by C. S. Friedman.
I have been labeling this book as fantasy horror, though I am not sure that is even a genre. That at least is the closest thing I can come up with when it comes to the theme of this book; the basics is pretty much bog standard fantasy stuff - some lowborn person (in this case Kamala, with a darker past than most such protagonists) wants to be a kickass wizard, war is brewing, a prince is down with serious sickness, dark creatures threaten borders and so on and so forth. Just like the author's other books, the devil is in the details here. The book is mostly about sorcery, and while most books tends to use magic as some kind of handwaving noone understands it thing, Friedman makes it rich and properly... magical. The price of power is where it's at; some tap their own soul and die early to fuel their magic, others tap other people's souls (and thus end up immortal). The world in which the book is set is pretty much a generic fantasy world, although you get better insight in relations between the sorcerers and the bog standard people than in most other works, making it seem more "real" and fuels immersion.
The book - being the first of a trilogy - certainly feels like just that. You get to know the people, tension are built between those you see as main participants, some obscure ones rise and fall for various couses, but nothing really surprising happens. I seldom like the first books in trilogies.. The characters are allright, though some of them are what I see as archtypes - which something being a first book just fuels up under I suppose. I like how it handles the magic bit, and how the wizards/sorcerors/witches interact, though it isn't enough to push the rest of the book up into the sky. The writing - like usual when it comes to Friedman - is nice, and often pushed reading further on by itself.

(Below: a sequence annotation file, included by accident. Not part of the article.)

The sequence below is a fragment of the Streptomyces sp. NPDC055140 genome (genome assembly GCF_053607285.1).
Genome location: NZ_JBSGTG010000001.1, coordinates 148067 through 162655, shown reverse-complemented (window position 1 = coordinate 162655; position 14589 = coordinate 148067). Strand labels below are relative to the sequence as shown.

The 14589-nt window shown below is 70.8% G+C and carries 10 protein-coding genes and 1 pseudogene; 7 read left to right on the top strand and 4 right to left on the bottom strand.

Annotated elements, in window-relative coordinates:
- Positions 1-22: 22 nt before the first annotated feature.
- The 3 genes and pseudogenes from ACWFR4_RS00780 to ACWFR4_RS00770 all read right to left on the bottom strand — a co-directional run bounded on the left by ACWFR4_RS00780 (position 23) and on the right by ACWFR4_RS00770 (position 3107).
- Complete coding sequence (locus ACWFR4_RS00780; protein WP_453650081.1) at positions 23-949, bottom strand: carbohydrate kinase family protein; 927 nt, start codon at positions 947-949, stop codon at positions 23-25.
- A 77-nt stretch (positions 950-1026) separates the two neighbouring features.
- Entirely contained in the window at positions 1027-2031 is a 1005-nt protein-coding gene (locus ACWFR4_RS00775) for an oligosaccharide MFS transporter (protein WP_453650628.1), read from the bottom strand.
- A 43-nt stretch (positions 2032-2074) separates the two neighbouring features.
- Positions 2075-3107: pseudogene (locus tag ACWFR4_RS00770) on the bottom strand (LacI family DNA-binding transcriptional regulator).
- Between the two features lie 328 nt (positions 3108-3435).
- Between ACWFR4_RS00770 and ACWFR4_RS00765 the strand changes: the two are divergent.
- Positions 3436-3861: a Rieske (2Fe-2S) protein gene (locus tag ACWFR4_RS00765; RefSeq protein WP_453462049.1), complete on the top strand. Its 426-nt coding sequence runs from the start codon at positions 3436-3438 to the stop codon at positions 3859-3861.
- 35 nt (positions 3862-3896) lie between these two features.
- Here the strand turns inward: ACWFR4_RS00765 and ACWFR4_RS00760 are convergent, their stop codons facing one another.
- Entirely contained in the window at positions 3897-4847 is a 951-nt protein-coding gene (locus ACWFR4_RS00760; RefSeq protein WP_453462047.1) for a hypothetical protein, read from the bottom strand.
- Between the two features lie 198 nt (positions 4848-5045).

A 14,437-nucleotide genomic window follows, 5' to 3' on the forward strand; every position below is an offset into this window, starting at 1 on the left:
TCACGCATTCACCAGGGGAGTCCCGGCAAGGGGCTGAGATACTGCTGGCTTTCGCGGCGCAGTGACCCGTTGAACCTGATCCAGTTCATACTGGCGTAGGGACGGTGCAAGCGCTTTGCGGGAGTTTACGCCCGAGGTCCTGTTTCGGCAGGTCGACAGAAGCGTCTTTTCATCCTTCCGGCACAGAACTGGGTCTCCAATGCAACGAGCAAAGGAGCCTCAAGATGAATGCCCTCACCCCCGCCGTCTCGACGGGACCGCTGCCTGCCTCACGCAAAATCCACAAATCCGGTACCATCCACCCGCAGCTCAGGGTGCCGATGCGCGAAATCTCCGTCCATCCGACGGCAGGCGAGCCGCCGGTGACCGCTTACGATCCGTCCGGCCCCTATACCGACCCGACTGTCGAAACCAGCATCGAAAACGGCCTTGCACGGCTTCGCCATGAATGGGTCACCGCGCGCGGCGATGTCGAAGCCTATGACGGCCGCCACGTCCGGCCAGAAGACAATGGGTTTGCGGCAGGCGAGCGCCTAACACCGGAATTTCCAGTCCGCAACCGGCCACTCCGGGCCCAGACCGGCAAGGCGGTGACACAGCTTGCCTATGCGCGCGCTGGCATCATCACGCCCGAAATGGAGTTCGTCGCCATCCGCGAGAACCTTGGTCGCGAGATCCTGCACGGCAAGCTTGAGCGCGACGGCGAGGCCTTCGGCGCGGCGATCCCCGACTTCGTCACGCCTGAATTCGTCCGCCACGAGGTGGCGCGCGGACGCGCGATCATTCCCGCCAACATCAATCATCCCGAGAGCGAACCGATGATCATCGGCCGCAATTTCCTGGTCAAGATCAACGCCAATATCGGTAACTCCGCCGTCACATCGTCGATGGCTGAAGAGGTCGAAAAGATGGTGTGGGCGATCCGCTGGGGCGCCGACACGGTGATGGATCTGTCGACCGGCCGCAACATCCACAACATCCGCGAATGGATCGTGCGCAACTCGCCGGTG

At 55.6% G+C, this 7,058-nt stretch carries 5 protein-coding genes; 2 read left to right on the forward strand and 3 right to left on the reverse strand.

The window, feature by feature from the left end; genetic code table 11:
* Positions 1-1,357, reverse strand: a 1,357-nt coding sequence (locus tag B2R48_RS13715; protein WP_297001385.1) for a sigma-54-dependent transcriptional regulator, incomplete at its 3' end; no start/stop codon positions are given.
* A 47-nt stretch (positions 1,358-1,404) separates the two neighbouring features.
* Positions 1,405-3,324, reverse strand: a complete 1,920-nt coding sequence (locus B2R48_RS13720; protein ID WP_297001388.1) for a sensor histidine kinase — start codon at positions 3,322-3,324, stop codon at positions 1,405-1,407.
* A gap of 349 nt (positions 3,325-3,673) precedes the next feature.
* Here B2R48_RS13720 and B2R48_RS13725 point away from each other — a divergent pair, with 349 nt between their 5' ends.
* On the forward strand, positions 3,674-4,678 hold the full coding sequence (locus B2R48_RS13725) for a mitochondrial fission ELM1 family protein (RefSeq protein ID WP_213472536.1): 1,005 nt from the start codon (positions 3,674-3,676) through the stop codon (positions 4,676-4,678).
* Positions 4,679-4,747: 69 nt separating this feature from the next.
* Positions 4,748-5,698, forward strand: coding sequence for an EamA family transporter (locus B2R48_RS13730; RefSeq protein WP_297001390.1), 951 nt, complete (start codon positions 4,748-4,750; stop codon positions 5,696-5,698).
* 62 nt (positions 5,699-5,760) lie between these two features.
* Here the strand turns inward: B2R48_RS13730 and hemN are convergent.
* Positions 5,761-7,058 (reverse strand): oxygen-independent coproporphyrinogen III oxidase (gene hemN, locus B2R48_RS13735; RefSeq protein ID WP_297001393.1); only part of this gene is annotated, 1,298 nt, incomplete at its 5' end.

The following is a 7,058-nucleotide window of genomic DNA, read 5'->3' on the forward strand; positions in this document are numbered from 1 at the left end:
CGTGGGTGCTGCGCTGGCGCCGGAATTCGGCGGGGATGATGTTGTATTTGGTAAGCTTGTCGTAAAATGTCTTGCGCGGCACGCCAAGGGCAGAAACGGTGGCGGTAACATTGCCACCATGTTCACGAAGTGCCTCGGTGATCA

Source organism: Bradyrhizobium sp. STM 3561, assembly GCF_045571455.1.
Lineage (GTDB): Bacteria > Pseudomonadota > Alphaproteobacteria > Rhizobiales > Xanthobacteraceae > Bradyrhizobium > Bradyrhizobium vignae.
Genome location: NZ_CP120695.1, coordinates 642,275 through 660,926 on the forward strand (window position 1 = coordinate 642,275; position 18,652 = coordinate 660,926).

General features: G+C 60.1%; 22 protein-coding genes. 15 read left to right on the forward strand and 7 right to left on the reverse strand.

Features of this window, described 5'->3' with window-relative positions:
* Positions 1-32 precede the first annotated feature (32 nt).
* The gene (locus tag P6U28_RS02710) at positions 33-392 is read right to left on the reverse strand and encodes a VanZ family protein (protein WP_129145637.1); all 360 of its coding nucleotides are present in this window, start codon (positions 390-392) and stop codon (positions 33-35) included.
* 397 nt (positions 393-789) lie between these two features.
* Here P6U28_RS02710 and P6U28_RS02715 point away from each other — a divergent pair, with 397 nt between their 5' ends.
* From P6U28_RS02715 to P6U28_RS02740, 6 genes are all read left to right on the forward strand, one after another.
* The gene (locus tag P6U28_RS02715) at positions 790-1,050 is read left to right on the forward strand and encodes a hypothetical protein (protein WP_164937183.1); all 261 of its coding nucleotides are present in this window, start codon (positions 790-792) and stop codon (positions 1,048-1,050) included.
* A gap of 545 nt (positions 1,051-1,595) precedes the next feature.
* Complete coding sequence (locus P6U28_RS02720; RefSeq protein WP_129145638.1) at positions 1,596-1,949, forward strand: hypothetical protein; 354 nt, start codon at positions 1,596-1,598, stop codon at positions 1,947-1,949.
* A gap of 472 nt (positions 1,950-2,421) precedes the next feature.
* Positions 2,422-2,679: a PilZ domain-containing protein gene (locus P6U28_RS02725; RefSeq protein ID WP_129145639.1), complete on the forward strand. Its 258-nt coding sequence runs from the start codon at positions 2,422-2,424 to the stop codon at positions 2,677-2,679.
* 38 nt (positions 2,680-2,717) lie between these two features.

My main grief with the book is when it comes to all things shallow. The characters, being even more secretive than usual (some of them being immortal wizards might explain bits) and some characters being fantasy tropes and archtypes, never really makes for "oh that was surprising, did he just do that?" "I really need to read the next chapter to find out what happens to her" moments. I am not a big fan of large potions of scenery descriptions or interaction with the plebs in a high fantasy world about customs or trade or how they interact, but here even I find it lacking. OH NOES THE WORLD NEEDS SAVING!1! "So what, it's outside the palace wall," I say. And while I enjoy the magic and magician interacting, it isn't really that uncommon anymore, so my interest in reading about it isn't that breathtaking as it once was either, not to carry a book at any rate.
But afterall, all of the issues I have with the book are standard first part of trilogy problems - I still hold the Coldfire Trilogy as one of my favorites, and I found the first book there too something of a bore, and it took a long time before I started reading the next ones. So I might have to give the two others a chance when they come out even if I wasn't thrilled with this one, it was afterall not horrible.